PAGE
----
The Child and Crime in British Fiction
(Collection of Critical Essays)
The Child and Crime in British Fiction
Trans-Scripts – a new interdisciplinary online journal in the Humanities and Social Sciences based at the University of California, Irvine – invites graduate students to submit their work. The theme of the inaugural issue will be "Race: Theories, Identities, Intersections, Histories, and the 'Post-Racial' Society."
We are now delighted to announce two more keynote speakers for the conference, Professor John R. Hall from UC Davies, California, and Dr Patricia Wheeler from the University of Hertfordshire, UK.
We still welcome abstracts for what promises to be an exciting event by the set deadline of 1 September 2010.
Original CFP follows below:
New Formalism, Neo-Formalism, and the Reassessment of Form, Tropes, and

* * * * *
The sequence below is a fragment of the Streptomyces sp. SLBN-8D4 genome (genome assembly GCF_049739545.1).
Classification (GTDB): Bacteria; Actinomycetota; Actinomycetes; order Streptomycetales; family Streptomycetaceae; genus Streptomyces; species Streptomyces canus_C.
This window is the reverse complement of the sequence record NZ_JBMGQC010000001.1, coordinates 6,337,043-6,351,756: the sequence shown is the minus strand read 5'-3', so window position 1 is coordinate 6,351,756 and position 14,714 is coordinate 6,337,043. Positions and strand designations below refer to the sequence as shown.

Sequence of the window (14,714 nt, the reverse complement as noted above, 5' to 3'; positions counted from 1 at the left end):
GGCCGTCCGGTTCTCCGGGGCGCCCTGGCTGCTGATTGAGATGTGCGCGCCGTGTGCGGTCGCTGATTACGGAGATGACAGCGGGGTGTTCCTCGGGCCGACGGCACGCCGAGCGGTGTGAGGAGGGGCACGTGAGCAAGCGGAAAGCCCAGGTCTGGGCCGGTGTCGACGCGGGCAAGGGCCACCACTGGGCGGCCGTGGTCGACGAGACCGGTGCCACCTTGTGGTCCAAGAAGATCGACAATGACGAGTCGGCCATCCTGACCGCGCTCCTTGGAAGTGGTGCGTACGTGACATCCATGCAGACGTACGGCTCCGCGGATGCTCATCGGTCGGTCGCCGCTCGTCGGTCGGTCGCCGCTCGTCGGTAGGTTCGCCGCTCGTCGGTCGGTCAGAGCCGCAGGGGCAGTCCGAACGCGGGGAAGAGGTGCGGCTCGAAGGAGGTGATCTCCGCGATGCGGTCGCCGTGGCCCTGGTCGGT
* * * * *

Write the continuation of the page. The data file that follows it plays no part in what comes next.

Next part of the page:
Genre in Contemporary Literary Scholarship
English Department, University of Ghent, Belgium, 21-22 September 2010
The Detective/Mystery Area of Popular Culture Assoc. is interested in individual papers and organized panels on any area of detective fiction, including, but not limited to theory, criticism, history. We are particularly looking at topics such as race, ethnicity, other media, mixed genre, GLBT, etc. Send proposal of 150-200 words, also include a 50 word bio, to both co-chairs. Please make sure to include correct and complete contact information--affiliation, email, address, phone number--on the proposal itself. Also indicate the broad category of paper--hard-boiled, police procedural, cozy, etc.